7. Attempting to deduct the college costs for the debtor’s children.  There is no such deduction if the child is not chronically ill or disabled (Line 40) or under 18 (Line 43).
    8. A random Plan payment number is used in calculating the Chapter 13 administrative expense deduction.
  3. #1. Please discuss the differences between line 57 and line 60 of Form 22C.

    Line 57 provides a place for deductions based on “Special Circumstances”.  There has to be “no reasonable alternative” to the expense.  Documentation is required.  One case that sticks out to me is the allowance of a deduction on Line 57 for the lease of a home in excess of the amount allowed on Line 25B – evidence was taken about the housing needs of the debtor and children, and the local market for leasing houses – and the court determined that there was no reasonable alternative to the amount being spent in excess of the Line 25B IRS standard allowance.  In re Stubbs, 2007 Bankr. LEXIS 4121 (Bankr. D. Mont. December 6, 2007).

    Note that unlike a “deduction” on Line 60, listing a deduction on Line 57 serves to reduce the amount of projected disposable income on Line 59.

    Line 60 is for listing “other expenses” required for the health and welfare of the debtor and family.  It does not reduce the number on Line 59.  If it is useful at all, I see it as a way to communicate with Chapter 13 trustee about other expenses that the debtors believe are necessary that don’t fit on the Means Test.

    Remember: the requirement that all projected disposable income be used to pay unsecured creditors is triggered when the Chapter 13 trustee, or a creditor, objects.  See, Section 1325(b)(1)(B).  One way to communicate why the trustee should NOT object, is to put those expenses you want considered on Line 60.

    Of course, the first draft of the new Form 22C that the Rules Committee submitted for comment left out Line 60.  The view being, it was underutilized and/or misused, and we’d be better off without it.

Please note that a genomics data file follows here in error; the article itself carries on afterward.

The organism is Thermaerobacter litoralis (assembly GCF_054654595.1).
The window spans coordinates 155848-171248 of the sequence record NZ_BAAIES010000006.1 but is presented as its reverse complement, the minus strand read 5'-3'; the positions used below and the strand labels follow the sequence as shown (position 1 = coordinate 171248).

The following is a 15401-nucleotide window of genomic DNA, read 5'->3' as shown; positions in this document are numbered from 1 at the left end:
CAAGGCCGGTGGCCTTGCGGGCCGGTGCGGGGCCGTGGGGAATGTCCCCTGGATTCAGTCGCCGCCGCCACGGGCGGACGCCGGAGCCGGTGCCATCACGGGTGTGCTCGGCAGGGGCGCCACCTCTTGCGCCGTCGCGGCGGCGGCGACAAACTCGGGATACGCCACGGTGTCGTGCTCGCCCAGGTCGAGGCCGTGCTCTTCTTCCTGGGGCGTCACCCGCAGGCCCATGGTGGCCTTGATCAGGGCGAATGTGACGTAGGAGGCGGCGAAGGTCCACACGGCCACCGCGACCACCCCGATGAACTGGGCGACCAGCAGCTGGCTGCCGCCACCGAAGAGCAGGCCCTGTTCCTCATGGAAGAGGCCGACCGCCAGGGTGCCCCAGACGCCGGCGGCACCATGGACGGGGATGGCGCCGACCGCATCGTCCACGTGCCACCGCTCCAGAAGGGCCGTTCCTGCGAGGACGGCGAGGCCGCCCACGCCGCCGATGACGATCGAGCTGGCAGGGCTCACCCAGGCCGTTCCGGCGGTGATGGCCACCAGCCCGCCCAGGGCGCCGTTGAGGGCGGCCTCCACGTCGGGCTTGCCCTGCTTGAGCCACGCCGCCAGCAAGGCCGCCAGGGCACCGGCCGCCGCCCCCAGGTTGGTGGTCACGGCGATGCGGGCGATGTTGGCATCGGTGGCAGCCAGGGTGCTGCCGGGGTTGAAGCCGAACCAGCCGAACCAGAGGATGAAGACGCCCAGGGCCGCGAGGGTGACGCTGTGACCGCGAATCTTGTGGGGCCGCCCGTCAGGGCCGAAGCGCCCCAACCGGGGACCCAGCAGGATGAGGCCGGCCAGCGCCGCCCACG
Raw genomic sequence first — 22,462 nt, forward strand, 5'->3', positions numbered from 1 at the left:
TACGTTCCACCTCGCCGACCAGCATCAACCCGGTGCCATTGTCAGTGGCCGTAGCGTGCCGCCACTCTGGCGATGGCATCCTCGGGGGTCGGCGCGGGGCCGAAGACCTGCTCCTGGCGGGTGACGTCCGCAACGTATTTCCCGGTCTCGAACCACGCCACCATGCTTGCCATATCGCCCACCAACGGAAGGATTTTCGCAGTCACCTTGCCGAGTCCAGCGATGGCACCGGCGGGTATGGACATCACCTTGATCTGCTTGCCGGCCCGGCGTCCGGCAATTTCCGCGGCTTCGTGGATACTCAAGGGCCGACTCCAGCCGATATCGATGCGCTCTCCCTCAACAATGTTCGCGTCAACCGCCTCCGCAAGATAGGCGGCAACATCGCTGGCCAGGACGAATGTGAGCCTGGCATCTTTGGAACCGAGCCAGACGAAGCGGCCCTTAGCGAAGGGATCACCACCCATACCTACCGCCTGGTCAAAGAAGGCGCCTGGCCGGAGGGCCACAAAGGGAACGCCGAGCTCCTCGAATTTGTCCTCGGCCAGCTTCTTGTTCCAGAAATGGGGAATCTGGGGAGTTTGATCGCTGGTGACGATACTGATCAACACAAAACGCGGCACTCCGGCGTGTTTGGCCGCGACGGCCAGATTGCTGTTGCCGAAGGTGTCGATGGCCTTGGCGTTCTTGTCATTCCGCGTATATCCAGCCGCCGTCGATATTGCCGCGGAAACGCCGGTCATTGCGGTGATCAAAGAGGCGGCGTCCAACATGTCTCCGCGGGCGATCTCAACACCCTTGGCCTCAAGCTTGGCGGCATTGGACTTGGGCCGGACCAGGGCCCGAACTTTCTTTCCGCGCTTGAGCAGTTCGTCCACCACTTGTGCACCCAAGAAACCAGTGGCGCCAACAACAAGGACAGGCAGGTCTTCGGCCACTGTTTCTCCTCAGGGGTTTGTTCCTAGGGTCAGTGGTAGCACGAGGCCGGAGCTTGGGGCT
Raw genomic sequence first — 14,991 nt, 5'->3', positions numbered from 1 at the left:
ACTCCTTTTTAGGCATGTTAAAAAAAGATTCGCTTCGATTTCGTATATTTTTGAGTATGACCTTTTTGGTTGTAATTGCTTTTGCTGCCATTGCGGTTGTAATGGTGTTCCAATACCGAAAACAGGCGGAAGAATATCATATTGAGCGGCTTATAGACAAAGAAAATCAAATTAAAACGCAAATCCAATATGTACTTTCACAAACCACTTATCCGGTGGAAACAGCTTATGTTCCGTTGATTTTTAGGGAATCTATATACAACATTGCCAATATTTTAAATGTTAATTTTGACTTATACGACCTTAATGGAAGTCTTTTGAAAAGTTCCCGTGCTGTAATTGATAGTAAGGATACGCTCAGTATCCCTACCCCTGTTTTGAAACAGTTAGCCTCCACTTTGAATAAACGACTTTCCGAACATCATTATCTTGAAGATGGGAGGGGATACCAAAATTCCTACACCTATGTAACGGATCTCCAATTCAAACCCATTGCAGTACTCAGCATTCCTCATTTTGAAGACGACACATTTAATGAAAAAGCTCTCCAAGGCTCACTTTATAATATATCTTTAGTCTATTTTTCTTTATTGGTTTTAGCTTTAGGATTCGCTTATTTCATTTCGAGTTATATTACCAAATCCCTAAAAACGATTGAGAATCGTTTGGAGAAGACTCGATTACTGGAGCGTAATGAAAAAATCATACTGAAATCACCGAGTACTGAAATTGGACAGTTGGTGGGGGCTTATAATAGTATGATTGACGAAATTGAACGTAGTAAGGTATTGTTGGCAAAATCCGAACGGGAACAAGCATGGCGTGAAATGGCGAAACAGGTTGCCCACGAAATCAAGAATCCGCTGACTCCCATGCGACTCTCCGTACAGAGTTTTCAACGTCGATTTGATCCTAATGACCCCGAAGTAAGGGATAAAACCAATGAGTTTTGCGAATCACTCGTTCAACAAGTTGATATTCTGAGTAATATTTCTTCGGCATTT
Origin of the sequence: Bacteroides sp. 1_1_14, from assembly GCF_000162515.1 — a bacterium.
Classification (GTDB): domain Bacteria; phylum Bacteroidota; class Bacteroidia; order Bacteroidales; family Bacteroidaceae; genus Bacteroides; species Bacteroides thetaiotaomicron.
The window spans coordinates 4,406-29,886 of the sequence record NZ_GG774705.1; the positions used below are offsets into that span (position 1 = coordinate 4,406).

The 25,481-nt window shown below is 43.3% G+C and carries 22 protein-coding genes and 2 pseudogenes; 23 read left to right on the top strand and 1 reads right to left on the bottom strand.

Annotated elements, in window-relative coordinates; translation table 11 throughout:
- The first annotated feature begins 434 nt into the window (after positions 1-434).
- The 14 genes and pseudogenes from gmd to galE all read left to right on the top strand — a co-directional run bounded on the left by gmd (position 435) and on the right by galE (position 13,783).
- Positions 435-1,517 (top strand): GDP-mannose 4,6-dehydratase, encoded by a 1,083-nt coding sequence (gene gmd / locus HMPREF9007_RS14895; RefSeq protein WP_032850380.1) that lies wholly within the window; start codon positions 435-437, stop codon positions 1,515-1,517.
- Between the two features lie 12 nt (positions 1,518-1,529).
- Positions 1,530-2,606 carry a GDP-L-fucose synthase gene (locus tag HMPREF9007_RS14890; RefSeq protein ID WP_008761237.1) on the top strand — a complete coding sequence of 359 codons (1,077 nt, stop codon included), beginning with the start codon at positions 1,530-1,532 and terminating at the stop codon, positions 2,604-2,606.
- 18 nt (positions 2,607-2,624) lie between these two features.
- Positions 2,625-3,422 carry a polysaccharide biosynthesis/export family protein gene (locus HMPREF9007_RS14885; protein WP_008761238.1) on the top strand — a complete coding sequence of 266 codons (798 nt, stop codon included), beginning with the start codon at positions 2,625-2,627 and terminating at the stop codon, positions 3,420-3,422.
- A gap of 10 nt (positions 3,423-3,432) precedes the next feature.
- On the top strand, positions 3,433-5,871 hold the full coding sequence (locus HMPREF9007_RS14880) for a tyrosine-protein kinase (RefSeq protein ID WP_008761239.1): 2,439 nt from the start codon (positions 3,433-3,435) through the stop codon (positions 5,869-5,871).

4. Pls cover issues surrounding (non) consumer debt such as Medical bills, student loans, taxes

    The issue of what is consumer debt, and not consumer debt, is important in the context of the Chapter 7 Means Test.  It is not a Chapter 13 issue.

    Under the majority views of the case law:

    A typical home mortgage is a consumer debt.  In re Price, 353 F.3d 1135, 1139 (9th Cir. 2004).

    Taxes are not consumer debts.  In re Westberry, 215 F.3d 589 (6th Cir. 2000)

    Medical bills are consumer debts. It appears that most courts assume (by lumping them with consumer debts) that medical bills are consumer debts.  See, In re Thompson, 457 B.R. 872, 875 (Bankr. M.D. Fla. 2011)(“Debtors’ debts are primarily consumer debts consisting of two home mortgages on a property at 12351 Scottish Pine Lane, Clermont, Florida (“the Clermont Property”), medical bills, automobile loans, credit cards, and student loans.”); In re Dickerson, 193 B.R. 67, 70 (Bankr. M.D. Fla 1996)(Nonconsumer debts included medical bills, student loans and IRS debt); In re Martinez, 171 B.R. 264, 267 (Bankr. N.D. Ohio 1994)(Medical Bills are consumer debts).

    Student loans are a fact and circumstances situation – leaning toward being consumer debts.  See, In re Rucker, 454 B.R. 554 (Bankr. M.D. Ga. 2011)(no “per se” rule).

    If you are a subscriber, the case law on what is a “consumer debt” is covered in the Chapter 7 section of the full Means Test outline.

  5. How does one deal with a secured debt on the means test when surrendering the underlying collateral?

    I don’t think the deduction for a secured debt on surrendered property can be taken in on the Chapter 13 Means Test – or, if it is taken, it has to be “backed out”.  Looking forward, as Lanning directs, there is not going to be a secured debt obligation that the debtor will be paying in the future.  See, In re Quigley, 673 F.3d 269 (4th Cir. 2012); In re Darrohn, 615 F.3d 470 (6th Cir. 2010); In re Turner, 574 F.3d 349, 356 (7th Cir. 2009).

    I DO think the debt payments on property being surrendered is a valid deduction on the Form 22A – the Chapter 7 Means Test.  (Subscribers see: my article on “Creeping Lanning-ism”)  There is no “forward looking” aspect to the Chapter 7 Means Test.  The argument for the forward-looking approach comes from the term “projected disposable income” – which is only found in Chapter 13.  And Chapter 13 is not incorporated into Chapter 7.  See, Section 103(i) (Chapter 13 only applies to Chapter 13 cases).